A Prince … And A Vision

He’s Second Deputy Prime Minister, the youngest Minister of Defense in the world, Chief of the House Royal Court, and Chairman of the Council for Economic and Development Affairs.  If you don’t know who this is — you should!

He is 30-year old Deputy Crown Prince Mohammed bin Salman — also referred to as the “Face of the Future.”

Undoubtedly, he earned that reputation after having devised and presented to the Council of Ministers on April 26, 2016, a plan for Saudi Arabia’s future — adeptly called “Vision 2030.”

It is a somewhat lengthy plan which you can read in its entirety at the link provided below, but in reading through it, several things resonated with me.  The clarity and focus of the plan is indisputable.  The perspective of which he sees Saudi Arabia’s future as a global citizen is well-balanced and meaningful, inclusive of all its citizens.  It is a bold plan to reshape Saudi Arabia’s economic focus away from oil exports to a larger, broader and more encompassing vision — that which includes tourism, sporting events, entertainment, education through arts, museums and libraries, just to name a few.  In his words, “A vibrant society with fulfilling lives.”

Here are a few proposals from Vision 2030 that particularly stood out to me — and perhaps they will for you, too:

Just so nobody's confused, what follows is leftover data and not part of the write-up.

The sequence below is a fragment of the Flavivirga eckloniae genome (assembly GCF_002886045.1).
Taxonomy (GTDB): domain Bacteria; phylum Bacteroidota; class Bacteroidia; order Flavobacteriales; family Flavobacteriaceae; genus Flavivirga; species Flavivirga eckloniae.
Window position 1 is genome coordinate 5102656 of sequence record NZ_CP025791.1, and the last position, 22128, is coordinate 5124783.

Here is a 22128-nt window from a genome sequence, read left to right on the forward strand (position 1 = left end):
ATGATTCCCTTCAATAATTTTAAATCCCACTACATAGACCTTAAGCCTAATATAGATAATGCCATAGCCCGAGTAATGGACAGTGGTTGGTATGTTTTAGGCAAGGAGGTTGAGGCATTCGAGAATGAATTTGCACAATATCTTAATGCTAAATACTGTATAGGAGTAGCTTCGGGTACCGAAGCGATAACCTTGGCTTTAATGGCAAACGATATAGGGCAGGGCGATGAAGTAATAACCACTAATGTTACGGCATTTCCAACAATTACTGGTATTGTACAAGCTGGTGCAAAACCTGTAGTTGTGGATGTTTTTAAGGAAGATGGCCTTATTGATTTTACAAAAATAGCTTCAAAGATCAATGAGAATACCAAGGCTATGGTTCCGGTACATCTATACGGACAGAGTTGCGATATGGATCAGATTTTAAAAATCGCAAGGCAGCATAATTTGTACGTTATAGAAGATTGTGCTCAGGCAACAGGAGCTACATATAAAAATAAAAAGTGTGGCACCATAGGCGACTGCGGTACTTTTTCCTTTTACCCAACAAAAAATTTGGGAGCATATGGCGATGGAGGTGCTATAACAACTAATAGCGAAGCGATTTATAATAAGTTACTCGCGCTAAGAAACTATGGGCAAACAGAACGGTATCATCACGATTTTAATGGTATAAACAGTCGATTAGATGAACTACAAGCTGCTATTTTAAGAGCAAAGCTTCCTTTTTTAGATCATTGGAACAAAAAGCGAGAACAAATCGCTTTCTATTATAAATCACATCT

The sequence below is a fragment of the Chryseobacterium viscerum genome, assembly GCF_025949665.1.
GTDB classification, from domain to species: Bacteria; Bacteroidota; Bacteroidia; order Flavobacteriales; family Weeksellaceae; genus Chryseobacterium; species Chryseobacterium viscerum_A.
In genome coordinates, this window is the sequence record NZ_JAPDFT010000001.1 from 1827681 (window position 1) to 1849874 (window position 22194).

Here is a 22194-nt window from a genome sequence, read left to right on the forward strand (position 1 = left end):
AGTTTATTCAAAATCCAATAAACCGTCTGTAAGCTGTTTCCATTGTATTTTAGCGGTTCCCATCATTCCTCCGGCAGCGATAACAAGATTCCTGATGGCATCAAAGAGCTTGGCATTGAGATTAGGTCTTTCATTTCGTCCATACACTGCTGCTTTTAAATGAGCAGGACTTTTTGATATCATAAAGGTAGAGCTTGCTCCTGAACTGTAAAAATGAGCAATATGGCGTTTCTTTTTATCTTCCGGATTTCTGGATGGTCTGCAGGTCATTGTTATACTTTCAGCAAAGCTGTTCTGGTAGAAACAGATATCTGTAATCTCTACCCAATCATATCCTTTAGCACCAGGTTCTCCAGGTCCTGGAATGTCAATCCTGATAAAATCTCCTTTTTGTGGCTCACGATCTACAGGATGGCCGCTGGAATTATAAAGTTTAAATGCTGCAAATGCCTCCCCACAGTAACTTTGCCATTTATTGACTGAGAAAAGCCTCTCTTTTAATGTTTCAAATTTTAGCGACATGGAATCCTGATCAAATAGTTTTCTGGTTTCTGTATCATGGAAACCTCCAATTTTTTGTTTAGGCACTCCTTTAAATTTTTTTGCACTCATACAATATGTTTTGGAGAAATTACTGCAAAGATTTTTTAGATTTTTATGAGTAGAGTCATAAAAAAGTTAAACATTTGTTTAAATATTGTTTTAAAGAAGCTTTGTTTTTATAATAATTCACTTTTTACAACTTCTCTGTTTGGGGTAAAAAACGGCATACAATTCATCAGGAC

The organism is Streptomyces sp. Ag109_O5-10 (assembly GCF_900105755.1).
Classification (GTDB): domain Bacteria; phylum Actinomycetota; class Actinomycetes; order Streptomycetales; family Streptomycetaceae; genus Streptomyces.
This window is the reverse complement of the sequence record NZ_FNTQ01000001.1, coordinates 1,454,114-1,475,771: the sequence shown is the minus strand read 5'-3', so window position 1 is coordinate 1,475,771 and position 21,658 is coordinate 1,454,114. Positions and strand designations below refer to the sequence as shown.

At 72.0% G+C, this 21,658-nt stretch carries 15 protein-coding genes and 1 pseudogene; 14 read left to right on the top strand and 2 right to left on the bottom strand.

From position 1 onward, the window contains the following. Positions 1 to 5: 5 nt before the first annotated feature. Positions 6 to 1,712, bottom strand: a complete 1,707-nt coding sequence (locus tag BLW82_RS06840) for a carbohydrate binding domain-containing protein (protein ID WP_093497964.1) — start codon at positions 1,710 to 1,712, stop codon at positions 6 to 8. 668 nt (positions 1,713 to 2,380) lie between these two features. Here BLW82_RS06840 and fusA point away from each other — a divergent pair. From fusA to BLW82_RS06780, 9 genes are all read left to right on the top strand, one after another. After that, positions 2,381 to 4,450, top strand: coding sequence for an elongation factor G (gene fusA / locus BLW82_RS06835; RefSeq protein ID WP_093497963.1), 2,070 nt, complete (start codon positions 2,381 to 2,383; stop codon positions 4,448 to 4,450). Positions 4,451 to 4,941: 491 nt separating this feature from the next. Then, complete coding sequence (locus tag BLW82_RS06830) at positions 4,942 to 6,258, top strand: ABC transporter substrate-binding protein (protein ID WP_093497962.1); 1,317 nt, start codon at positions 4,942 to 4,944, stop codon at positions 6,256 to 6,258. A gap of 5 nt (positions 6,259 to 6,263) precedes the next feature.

Among our commitments:

A flourishing retail sector

A developed digital infrastructure

Increasing direct investment from 3.8% to international level of 5.7% of GDP

Raise share of non-oil exports from 16% to 50%

Embrace transparency and, to that end, zero tolerance for all levels of corruption

Publish plans and performance indicators for public monitoring

Engage everyone so that “the government can serve them better and meet their aspirations …”

Efficient spending and balanced finances

Be sure that Saudi services “are performing well in accordance with global best practices”

Establishment of HR centers of excellence in every government agency

“Working with our economic partners around the world to build new strategic partnerships for the 21st century”

Given that more than one-half of Saudi Arabia’s population is under 25, I believe he has a wide and malleable audience.  His leadership skills were evident with the following assertions:

[Be] an ambitious nation — responsibly enabled

Be responsible for our lives

Be responsible to society

Remember our lifelong obligations to our families

Become independent and active members of society

We are each personally responsible for our own futures

And perhaps the most provocative statement of all:

“We all have the means to achieve our dreams and ambitions. There are no excuses for us to stand still or move backwards. Our vision is a strong, thriving, and stable Saudi Arabia that provides opportunity for all.”

A Deputy Crown Prince today — but a King tomorrow.

As-Salaam-Alaikum …… Peace Be Unto You